Ontario sheds 59000 part-time jobs in January

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The number of jobs in Canada fell by 88,000 in January, ending the economy's 17-month streak of job gains, Statistics Canada said Friday.

Despite the dip, year-over-year, employment grew by 289,000 or 1.6 per cent.

This is also the lowest January unemployment rate recorded since 2001.

In total, 731,800 people were employed in Ottawa-Gatineau as of January, 6,600 more than this time a year ago.

"Although employment virtually unchanged during the month, there were fewer people searching for work", said Fields, noting there were 6,000 fewer youth in the labour force last month compared to January 2017. It is not unusual to see a city's unemployment rate rise during stronger economic times as more people join the labour because the chances of finding work are better.

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The overall number was dragged down by a loss of 137,000 part-time positions in what was easily the category's largest one-month collapse since the agency started gathering the data in 1976.

Despite the increase in unemployment, the Montreal region added more than 11,000 jobs between December and January.

Full-time jobs, on the other hand, were up a healthy 49,000, pushing the national unemployment rate up to 5.9 per cent in January, from a revised 5.8 per cent the previous month, Statistics Canada's latest jobs survey said.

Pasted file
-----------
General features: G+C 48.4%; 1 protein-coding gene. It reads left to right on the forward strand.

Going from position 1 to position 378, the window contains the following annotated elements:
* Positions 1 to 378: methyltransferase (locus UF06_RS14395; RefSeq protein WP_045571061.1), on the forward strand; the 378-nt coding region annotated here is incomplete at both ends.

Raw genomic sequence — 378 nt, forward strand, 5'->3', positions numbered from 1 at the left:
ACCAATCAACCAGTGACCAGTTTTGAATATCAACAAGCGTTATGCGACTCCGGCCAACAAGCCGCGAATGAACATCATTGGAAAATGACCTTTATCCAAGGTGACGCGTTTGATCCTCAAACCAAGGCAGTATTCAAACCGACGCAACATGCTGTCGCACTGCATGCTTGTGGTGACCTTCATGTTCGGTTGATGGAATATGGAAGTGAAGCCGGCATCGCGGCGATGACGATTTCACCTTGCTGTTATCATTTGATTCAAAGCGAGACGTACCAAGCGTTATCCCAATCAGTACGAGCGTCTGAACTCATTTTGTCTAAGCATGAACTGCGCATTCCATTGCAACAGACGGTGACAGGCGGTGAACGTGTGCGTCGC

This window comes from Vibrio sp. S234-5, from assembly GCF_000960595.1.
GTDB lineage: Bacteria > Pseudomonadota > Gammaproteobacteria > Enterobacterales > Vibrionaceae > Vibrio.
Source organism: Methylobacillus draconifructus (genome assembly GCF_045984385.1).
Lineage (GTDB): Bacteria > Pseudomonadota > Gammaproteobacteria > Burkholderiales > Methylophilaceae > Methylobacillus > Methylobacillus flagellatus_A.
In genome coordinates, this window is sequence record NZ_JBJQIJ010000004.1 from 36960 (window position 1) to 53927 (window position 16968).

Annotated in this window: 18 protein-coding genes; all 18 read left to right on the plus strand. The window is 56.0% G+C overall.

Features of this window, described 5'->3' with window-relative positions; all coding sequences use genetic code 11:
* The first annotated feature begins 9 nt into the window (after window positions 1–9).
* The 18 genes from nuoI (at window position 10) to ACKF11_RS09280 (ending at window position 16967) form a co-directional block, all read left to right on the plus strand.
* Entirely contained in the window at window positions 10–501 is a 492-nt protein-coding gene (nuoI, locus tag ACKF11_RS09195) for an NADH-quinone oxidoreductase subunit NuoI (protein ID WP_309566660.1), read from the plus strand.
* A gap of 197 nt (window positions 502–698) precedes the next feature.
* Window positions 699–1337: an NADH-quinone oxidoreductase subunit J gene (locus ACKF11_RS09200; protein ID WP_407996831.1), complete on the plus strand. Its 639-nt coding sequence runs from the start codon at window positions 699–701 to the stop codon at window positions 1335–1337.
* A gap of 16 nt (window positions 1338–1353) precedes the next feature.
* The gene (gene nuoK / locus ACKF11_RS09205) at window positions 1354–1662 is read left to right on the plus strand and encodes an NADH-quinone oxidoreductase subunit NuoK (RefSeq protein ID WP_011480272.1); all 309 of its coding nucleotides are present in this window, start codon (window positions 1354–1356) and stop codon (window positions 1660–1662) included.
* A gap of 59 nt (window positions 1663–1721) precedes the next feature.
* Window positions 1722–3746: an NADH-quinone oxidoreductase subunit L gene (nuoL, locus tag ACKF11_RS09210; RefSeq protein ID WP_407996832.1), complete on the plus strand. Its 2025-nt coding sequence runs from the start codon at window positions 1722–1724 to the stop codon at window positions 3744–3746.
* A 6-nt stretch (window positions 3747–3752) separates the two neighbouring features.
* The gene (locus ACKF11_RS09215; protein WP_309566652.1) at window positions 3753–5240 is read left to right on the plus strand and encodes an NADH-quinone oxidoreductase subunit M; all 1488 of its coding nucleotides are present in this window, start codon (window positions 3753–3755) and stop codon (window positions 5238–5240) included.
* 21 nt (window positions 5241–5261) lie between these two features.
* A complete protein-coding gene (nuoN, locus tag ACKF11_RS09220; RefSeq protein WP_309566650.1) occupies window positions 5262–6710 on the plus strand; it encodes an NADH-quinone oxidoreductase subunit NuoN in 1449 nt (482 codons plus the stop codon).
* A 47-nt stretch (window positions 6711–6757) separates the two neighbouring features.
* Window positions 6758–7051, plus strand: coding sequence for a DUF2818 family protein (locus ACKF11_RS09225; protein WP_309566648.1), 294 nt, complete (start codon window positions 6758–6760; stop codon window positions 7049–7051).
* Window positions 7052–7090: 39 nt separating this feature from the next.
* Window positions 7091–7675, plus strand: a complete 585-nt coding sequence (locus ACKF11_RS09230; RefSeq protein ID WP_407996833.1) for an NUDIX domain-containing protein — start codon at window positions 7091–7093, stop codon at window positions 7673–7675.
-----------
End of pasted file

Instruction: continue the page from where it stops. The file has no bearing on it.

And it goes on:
Sudbury's poor job performance in recent months is likely related to some extent on the fact Vale closed Coleman Mine in November to fix a ventilation compartment.

The weak employment report for last month was worse than economists had been expecting.

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A closer look at the numbers revealed that the number of paid employee positions also experienced a significant loss last month by shedding 112,000 positions. She cited the full-time job gain, faster wages and a low unemployment rate as signs of a resilient labor market.

Canada shed a net 88,000 jobs during the month, a sharp stop to a recent stellar performance that saw 2017 produce the biggest increase in jobs since 2002.

Average hourly wages jumped 3.3 per cent from last January, the strongest since March 2016.

The largest employment declines came in Ontario, Quebec, New Brunswick and Manitoba.

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